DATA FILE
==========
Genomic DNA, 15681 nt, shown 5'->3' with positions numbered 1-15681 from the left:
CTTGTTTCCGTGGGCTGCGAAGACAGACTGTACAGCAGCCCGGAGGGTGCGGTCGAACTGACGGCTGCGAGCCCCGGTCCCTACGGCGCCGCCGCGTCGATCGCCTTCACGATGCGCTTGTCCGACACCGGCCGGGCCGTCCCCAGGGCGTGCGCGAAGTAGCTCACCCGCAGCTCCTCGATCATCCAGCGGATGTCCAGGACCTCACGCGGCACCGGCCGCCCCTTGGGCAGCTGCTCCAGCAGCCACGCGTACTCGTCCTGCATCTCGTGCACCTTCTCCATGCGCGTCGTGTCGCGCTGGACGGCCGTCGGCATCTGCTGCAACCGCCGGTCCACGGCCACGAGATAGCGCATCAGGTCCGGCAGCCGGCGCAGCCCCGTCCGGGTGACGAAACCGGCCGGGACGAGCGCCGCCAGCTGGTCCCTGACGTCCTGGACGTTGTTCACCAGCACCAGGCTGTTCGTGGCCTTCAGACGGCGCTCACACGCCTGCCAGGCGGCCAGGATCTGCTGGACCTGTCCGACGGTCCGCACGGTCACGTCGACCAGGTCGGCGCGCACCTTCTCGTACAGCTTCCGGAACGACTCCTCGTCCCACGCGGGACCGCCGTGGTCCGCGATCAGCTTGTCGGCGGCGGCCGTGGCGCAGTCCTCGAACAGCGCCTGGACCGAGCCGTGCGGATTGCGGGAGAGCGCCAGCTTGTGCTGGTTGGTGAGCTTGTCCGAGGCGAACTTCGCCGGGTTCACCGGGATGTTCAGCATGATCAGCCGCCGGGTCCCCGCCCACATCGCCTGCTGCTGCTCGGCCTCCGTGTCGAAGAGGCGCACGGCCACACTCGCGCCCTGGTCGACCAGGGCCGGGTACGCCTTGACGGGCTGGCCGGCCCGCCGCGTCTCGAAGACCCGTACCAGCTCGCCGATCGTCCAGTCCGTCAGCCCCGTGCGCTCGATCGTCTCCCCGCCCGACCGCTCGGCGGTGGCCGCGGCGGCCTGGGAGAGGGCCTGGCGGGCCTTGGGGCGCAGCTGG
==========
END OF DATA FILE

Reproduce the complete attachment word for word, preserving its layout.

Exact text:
Genomic DNA, 15681 nt, shown 5'->3' with positions numbered 1-15681 from the left:
CTTGTTTCCGTGGGCTGCGAAGACAGACTGTACAGCAGCCCGGAGGGTGCGGTCGAACTGACGGCTGCGAGCCCCGGTCCCTACGGCGCCGCCGCGTCGATCGCCTTCACGATGCGCTTGTCCGACACCGGCCGGGCCGTCCCCAGGGCGTGCGCGAAGTAGCTCACCCGCAGCTCCTCGATCATCCAGCGGATGTCCAGGACCTCACGCGGCACCGGCCGCCCCTTGGGCAGCTGCTCCAGCAGCCACGCGTACTCGTCCTGCATCTCGTGCACCTTCTCCATGCGCGTCGTGTCGCGCTGGACGGCCGTCGGCATCTGCTGCAACCGCCGGTCCACGGCCACGAGATAGCGCATCAGGTCCGGCAGCCGGCGCAGCCCCGTCCGGGTGACGAAACCGGCCGGGACGAGCGCCGCCAGCTGGTCCCTGACGTCCTGGACGTTGTTCACCAGCACCAGGCTGTTCGTGGCCTTCAGACGGCGCTCACACGCCTGCCAGGCGGCCAGGATCTGCTGGACCTGTCCGACGGTCCGCACGGTCACGTCGACCAGGTCGGCGCGCACCTTCTCGTACAGCTTCCGGAACGACTCCTCGTCCCACGCGGGACCGCCGTGGTCCGCGATCAGCTTGTCGGCGGCGGCCGTGGCGCAGTCCTCGAACAGCGCCTGGACCGAGCCGTGCGGATTGCGGGAGAGCGCCAGCTTGTGCTGGTTGGTGAGCTTGTCCGAGGCGAACTTCGCCGGGTTCACCGGGATGTTCAGCATGATCAGCCGCCGGGTCCCCGCCCACATCGCCTGCTGCTGCTCGGCCTCCGTGTCGAAGAGGCGCACGGCCACACTCGCGCCCTGGTCGACCAGGGCCGGGTACGCCTTGACGGGCTGGCCGGCCCGCCGCGTCTCGAAGACCCGTACCAGCTCGCCGATCGTCCAGTCCGTCAGCCCCGTGCGCTCGATCGTCTCCCCGCCCGACCGCTCGGCGGTGGCCGCGGCGGCCTGGGAGAGGGCCTGGCGGGCCTTGGGGCGCAGCTGG